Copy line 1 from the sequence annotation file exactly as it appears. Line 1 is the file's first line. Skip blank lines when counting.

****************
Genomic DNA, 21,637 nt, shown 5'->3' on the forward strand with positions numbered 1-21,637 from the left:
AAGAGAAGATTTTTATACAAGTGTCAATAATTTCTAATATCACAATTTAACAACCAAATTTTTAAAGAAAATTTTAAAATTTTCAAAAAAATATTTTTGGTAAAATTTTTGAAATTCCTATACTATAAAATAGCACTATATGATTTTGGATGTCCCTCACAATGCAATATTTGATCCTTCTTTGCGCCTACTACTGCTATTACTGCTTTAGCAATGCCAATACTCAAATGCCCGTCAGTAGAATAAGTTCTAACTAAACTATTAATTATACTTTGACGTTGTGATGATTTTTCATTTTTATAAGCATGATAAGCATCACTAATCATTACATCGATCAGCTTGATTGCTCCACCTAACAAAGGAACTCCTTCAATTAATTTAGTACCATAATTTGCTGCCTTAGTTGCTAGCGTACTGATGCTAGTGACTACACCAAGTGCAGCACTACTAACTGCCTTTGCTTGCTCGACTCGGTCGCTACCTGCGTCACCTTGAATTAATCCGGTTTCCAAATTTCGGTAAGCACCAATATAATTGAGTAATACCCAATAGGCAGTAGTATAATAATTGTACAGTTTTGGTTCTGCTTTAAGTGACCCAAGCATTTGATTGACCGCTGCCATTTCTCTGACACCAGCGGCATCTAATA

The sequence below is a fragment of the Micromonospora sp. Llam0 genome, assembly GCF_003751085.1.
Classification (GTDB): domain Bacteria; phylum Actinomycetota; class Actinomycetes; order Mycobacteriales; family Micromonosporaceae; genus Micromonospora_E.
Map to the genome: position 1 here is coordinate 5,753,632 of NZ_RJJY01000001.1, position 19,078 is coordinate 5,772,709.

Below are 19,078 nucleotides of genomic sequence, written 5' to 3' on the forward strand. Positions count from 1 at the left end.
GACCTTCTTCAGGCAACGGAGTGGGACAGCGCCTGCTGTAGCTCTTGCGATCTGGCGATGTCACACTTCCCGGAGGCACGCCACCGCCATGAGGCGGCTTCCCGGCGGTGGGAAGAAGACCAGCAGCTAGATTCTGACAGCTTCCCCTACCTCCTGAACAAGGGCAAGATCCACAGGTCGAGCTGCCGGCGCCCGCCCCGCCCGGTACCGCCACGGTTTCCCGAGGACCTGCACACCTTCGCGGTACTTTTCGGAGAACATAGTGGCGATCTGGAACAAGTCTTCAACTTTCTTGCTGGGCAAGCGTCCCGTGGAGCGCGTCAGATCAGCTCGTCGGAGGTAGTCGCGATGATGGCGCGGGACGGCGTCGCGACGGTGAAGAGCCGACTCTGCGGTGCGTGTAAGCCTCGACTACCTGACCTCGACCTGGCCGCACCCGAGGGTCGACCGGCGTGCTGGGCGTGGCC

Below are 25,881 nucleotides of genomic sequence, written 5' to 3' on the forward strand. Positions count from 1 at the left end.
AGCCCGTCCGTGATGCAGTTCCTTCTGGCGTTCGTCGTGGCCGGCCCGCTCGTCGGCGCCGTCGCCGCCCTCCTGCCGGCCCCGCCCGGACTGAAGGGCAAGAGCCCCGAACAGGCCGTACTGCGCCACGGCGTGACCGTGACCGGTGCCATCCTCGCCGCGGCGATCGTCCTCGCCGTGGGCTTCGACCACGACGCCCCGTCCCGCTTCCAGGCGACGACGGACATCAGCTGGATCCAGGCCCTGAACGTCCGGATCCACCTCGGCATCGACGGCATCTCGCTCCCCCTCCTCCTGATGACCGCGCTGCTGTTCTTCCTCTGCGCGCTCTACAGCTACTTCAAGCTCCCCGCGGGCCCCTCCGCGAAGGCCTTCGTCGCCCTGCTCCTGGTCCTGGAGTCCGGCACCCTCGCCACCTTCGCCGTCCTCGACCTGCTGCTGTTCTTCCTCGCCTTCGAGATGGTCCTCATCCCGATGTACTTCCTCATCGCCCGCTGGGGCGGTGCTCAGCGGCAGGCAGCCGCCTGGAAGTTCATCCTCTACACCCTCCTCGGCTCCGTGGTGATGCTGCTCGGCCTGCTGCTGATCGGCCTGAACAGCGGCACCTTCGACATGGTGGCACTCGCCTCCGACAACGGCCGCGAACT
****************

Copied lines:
Genomic DNA, 21,637 nt, shown 5'->3' on the forward strand with positions numbered 1-21,637 from the left: